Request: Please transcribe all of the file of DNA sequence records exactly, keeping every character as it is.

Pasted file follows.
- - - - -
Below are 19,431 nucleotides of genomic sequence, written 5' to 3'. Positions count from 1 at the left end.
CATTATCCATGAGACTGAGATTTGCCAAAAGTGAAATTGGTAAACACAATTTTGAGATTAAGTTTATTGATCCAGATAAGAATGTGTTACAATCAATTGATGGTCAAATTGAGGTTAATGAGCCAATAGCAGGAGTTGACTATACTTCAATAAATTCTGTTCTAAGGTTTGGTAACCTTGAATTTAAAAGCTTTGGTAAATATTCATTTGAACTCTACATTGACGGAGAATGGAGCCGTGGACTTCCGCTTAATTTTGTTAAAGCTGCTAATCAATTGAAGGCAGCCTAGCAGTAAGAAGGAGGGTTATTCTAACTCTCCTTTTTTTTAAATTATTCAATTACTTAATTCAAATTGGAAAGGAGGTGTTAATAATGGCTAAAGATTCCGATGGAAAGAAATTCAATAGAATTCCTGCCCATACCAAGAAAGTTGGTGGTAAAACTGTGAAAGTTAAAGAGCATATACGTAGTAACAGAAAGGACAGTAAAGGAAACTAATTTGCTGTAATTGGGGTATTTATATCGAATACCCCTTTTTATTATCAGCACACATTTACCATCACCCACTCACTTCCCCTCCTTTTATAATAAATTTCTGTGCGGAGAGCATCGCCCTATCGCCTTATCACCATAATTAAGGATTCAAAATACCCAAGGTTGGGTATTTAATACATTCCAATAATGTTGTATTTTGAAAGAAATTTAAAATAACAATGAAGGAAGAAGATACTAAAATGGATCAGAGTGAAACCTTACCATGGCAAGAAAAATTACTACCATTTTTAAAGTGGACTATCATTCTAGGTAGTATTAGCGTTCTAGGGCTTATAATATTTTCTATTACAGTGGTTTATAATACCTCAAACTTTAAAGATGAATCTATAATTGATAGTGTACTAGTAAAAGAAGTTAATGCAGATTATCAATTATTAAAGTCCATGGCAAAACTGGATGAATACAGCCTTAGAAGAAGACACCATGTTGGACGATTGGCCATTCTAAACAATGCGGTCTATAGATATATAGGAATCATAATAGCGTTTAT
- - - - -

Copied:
Below are 19,431 nucleotides of genomic sequence, written 5' to 3'. Positions count from 1 at the left end.
CATTATCCATGAGACTGAGATTTGCCAAAAGTGAAATTGGTAAACACAATTTTGAGATTAAGTTTATTGATCCAGATAAGAATGTGTTACAATCAATTGATGGTCAAATTGAGGTTAATGAGCCAATAGCAGGAGTTGACTATACTTCAATAAATTCTGTTCTAAGGTTTGGTAACCTTGAATTTAAAAGCTTTGGTAAATATTCATTTGAACTCTACATTGACGGAGAATGGAGCCGTGGACTTCCGCTTAATTTTGTTAAAGCTGCTAATCAATTGAAGGCAGCCTAGCAGTAAGAAGGAGGGTTATTCTAACTCTCCTTTTTTTTAAATTATTCAATTACTTAATTCAAATTGGAAAGGAGGTGTTAATAATGGCTAAAGATTCCGATGGAAAGAAATTCAATAGAATTCCTGCCCATACCAAGAAAGTTGGTGGTAAAACTGTGAAAGTTAAAGAGCATATACGTAGTAACAGAAAGGACAGTAAAGGAAACTAATTTGCTGTAATTGGGGTATTTATATCGAATACCCCTTTTTATTATCAGCACACATTTACCATCACCCACTCACTTCCCCTCCTTTTATAATAAATTTCTGTGCGGAGAGCATCGCCCTATCGCCTTATCACCATAATTAAGGATTCAAAATACCCAAGGTTGGGTATTTAATACATTCCAATAATGTTGTATTTTGAAAGAAATTTAAAATAACAATGAAGGAAGAAGATACTAAAATGGATCAGAGTGAAACCTTACCATGGCAAGAAAAATTACTACCATTTTTAAAGTGGACTATCATTCTAGGTAGTATTAGCGTTCTAGGGCTTATAATATTTTCTATTACAGTGGTTTATAATACCTCAAACTTTAAAGATGAATCTATAATTGATAGTGTACTAGTAAAAGAAGTTAATGCAGATTATCAATTATTAAAGTCCATGGCAAAACTGGATGAATACAGCCTTAGAAGAAGACACCATGTTGGACGATTGGCCATTCTAAACAATGCGGTCTATAGATATATAGGAATCATAATAGCGTTTAT